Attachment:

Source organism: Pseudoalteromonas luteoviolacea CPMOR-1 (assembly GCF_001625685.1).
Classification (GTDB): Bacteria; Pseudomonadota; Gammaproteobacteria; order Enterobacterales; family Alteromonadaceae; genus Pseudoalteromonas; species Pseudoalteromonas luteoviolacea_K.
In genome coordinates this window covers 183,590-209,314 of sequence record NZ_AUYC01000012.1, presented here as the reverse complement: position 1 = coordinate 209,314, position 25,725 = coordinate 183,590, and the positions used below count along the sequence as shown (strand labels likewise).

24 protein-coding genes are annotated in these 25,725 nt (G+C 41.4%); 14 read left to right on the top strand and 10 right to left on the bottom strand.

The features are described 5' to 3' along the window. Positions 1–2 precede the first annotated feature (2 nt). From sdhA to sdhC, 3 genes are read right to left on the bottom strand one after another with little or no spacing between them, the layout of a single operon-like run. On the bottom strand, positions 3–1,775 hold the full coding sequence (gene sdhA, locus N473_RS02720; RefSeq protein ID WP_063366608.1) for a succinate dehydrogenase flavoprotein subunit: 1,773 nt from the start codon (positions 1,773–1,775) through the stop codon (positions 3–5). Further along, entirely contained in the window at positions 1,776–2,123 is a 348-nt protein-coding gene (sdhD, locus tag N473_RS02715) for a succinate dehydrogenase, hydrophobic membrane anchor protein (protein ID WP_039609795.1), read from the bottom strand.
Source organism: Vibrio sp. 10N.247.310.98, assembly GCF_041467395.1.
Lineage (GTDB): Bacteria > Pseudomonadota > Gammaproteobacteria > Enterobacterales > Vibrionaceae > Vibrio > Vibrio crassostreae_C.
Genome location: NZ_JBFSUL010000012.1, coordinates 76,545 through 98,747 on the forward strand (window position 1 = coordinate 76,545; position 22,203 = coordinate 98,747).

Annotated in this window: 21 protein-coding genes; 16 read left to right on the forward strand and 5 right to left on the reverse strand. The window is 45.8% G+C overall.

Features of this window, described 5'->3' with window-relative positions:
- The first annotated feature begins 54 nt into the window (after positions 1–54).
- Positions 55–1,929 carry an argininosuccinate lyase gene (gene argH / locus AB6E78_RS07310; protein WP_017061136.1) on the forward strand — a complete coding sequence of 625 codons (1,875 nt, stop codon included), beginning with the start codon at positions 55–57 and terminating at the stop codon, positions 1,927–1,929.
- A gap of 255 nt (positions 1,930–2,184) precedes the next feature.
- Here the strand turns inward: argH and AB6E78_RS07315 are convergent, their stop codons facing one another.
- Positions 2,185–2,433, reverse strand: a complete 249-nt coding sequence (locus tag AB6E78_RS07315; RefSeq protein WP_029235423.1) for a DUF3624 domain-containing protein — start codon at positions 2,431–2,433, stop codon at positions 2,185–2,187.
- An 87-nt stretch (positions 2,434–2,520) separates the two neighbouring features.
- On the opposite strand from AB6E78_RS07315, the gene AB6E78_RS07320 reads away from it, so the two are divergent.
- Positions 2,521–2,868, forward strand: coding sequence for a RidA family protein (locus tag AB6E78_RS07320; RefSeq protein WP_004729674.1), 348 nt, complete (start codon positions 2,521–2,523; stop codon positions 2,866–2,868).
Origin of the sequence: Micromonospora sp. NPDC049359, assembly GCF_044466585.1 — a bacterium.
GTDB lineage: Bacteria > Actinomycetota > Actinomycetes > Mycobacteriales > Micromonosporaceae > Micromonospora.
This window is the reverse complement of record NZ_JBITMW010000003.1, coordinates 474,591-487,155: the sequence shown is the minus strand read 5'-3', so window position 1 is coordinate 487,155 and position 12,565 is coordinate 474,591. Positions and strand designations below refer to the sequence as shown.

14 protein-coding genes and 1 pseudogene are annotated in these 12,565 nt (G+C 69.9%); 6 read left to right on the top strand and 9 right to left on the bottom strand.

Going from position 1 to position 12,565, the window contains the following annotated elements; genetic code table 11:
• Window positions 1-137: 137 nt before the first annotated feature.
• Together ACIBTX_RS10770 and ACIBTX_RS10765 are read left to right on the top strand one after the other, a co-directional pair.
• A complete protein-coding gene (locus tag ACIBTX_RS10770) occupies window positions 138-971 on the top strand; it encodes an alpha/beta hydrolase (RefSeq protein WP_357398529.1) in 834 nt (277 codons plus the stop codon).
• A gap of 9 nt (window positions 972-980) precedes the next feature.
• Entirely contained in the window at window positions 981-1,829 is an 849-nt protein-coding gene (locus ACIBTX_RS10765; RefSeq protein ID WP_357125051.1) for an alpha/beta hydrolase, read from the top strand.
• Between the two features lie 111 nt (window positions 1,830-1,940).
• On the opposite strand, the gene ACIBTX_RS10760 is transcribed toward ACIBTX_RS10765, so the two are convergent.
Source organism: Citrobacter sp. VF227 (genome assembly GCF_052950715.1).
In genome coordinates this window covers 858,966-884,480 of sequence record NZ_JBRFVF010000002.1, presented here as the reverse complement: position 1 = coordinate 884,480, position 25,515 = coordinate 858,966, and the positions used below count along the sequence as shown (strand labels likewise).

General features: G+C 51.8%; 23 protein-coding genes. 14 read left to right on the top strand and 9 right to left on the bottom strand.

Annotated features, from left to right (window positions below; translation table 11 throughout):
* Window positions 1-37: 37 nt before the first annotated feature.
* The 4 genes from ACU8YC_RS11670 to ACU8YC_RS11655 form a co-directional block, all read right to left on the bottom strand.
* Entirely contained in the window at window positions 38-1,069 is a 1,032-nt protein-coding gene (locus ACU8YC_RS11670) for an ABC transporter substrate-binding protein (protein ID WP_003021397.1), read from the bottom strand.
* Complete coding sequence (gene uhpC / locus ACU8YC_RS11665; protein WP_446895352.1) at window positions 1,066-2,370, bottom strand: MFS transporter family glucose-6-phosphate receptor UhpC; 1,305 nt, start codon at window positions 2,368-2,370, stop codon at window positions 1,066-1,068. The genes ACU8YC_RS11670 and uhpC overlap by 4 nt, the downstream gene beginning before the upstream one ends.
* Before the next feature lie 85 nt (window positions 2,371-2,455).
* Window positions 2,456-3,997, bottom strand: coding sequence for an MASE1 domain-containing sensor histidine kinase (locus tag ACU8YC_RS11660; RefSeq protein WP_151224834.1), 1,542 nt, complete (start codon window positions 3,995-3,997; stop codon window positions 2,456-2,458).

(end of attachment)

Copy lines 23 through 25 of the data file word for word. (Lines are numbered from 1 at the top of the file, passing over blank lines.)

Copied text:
Going from position 1 to position 12,565, the window contains the following annotated elements; genetic code table 11:
• Window positions 1-137: 137 nt before the first annotated feature.
• Together ACIBTX_RS10770 and ACIBTX_RS10765 are read left to right on the top strand one after the other, a co-directional pair.